Never has a write written such a perfect set of books while also having the absolute perfect name to do so.
On Bullshit – 4 Stars
This book would be the perfect book to read with a class of high school seniors as a transition to college. It fits the tone, the necessary, and the precision of language as they move on. It’s also perfect for kids not going to college, but that’s a separate issue. If only he didn’t swear so much! But he has to because, as he argues in the text, it’s impossible to really capture the various definitions of “bullshit” and “bullshitting” and the multivalence of the by using any other word. He spends some important moments early on explaining what various possible synonyms are not up to the task and why even attempts to edit or change the word fail to capture what is necessary about it.
The book is a perfectly distilled language game, told through academic structure and language, and borrowing so heavily from common experience, while also being a straight subtweet of current discourse, even as he saw it in 1986 or so when he first wrote this. It’s the OG version of “On Smarm” but with a different target of course.
So alas, I don’t think I can teach this book, at least not yet. I will however read through Max Black’s “The Prevalence of Humbug” and see where that gets me.
much bullshit. Everyone knows this. Each of us contributes his
share. But we tend to take the situation for granted. Most people
are rather confident of their ability to recognize bullshit and to
avoid being taken in by it. So the phenomenon has not aroused
much deliberate concern, or attracted much sustained inquiry. In
consequence, we have no clear understanding of what bullshit is,
why there is so much of it, or what functions it serves. And we
lack a conscientiously developed appreciation of what it means to
us. In other words, we have no theory. I propose to begin the
development of a theoretical understanding of bullshit, mainly by
providing some tentative and exploratory philosophical analysis. I
shall not consider the rhetorical uses and misuses of bullshit. My
aim is simply to give a rough account of what bullshit is and how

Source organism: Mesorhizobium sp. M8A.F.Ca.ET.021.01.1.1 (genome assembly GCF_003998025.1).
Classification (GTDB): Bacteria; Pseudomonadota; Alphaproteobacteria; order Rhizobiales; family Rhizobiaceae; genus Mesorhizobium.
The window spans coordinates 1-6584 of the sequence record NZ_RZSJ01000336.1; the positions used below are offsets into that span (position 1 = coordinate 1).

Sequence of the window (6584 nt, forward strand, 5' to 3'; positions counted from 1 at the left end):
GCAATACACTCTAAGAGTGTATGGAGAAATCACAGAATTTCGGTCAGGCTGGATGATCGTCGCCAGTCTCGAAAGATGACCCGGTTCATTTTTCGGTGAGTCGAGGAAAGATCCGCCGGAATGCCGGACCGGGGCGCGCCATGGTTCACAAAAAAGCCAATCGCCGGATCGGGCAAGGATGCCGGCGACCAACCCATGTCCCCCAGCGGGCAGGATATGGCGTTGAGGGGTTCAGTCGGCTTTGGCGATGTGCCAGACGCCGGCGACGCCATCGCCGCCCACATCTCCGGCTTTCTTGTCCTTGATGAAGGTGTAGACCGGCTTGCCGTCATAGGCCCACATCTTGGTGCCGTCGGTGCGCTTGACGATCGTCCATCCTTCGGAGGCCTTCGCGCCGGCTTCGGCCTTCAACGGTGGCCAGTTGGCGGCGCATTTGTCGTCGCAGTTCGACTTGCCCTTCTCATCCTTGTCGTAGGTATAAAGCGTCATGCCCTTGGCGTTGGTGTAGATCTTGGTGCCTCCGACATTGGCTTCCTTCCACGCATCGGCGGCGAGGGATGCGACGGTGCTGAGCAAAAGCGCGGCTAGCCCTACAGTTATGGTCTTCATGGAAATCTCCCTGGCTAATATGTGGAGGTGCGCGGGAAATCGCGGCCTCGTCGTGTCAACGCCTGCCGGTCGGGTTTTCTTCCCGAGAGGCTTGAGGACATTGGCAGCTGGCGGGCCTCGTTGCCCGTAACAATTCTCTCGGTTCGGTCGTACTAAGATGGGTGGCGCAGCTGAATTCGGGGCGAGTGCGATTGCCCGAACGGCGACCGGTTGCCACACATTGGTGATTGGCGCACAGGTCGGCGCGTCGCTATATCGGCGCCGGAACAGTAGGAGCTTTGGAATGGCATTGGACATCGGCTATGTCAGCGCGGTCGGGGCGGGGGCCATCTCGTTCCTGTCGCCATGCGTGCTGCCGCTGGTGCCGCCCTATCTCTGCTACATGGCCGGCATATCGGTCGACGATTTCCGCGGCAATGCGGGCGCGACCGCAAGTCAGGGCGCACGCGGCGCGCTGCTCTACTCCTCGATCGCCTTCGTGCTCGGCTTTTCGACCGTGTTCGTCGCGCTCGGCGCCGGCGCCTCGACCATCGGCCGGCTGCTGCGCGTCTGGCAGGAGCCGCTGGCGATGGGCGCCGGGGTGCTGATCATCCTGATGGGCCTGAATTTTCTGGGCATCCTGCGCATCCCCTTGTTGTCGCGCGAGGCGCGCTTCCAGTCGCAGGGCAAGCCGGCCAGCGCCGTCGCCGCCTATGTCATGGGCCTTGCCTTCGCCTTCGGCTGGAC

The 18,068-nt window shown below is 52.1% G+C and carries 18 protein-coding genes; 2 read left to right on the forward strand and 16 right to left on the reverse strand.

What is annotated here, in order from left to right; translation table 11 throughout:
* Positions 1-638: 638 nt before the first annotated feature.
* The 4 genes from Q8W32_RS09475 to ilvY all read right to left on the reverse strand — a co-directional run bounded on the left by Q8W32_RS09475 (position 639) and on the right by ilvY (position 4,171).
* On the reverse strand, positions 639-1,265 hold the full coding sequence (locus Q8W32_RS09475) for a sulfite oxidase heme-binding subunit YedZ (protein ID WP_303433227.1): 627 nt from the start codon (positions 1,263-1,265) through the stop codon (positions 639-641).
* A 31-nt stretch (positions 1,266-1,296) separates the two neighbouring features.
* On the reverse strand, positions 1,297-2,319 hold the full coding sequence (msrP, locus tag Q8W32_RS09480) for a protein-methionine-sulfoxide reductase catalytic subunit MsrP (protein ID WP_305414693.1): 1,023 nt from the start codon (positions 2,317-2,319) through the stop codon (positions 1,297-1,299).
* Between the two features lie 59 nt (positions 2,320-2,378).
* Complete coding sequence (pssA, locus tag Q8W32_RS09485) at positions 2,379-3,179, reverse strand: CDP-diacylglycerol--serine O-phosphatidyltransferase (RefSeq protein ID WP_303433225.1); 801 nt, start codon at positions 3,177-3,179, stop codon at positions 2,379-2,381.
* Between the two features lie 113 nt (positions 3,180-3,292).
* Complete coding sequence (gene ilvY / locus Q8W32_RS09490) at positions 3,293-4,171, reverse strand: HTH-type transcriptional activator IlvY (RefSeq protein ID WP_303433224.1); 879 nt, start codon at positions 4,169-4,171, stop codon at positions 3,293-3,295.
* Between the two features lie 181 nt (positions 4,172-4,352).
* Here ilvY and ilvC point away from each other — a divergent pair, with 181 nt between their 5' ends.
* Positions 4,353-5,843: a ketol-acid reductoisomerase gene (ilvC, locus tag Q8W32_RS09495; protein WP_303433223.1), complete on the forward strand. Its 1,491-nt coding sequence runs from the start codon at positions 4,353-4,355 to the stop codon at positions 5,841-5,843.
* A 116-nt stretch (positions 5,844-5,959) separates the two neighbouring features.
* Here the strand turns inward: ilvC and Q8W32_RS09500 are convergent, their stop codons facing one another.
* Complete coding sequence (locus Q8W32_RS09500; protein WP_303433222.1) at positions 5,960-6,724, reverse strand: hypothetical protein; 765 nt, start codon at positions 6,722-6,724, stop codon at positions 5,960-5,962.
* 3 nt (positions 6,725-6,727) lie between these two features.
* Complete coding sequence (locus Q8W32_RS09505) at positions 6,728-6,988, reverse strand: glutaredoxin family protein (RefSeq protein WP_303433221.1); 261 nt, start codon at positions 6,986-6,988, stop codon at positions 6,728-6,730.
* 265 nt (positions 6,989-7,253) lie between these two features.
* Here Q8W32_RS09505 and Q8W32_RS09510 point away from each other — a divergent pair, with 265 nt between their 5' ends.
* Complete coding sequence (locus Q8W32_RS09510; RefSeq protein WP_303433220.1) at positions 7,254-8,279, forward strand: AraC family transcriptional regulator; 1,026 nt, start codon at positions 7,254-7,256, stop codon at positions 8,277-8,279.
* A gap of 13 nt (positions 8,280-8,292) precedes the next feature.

it differs from what it is not, or (putting it somewhat differently)
to articulate, more or less sketchily, the structure of its concept.
Any suggestion about what conditions are logically both necessary
and sufficient for the constitution of bullshit is bound to be
somewhat arbitrary. For one thing, the expression bullshit is
often employed quite loosely — simply as a generic term of abuse,
with no very specific literal meaning. For another, the
phenomenon itself is so vast and amorphous that no crisp and
perspicuous analysis of its concept can avoid being procrustean.”
Truth though…well, what do you even talk about when the subject is the full history and breadth of philosophy? And how do you winnow it down into something manageable? Well, the truth is, you can’t. Or I can’t, but neither can Harry Frankfurt.
The issue begins with two failures upfront. He begins with a misread (willful or otherwise) of postmodernism. I think it’s directly false to claim that postmodernists basically argued that there is no truth, or that truth is in the eye of the beholder. Postmodernism is the interrogation of power and especially the power of language. So it’s not saying that truth is in the eye of the beholder, but that systems of power influence or sometimes control the nature of truth through the exercise of power. Truth is contained within competing discourses. So the fact that Frankfurt finds himself within one of those discourses, Western education/society/culture, doesn’t mean that he isn’t demonstrating the very thing he’s supposedly critiquing.
The other issue is that Frankfurt basically defines truth in three ways: factuality (something no one really disputes), consensus (again, see postmodernism), and by refencing as many different philosophers discuss “truth”, well at least in English. Even just discussing different definitions of truth within specific cultural contexts would have made this more interesting.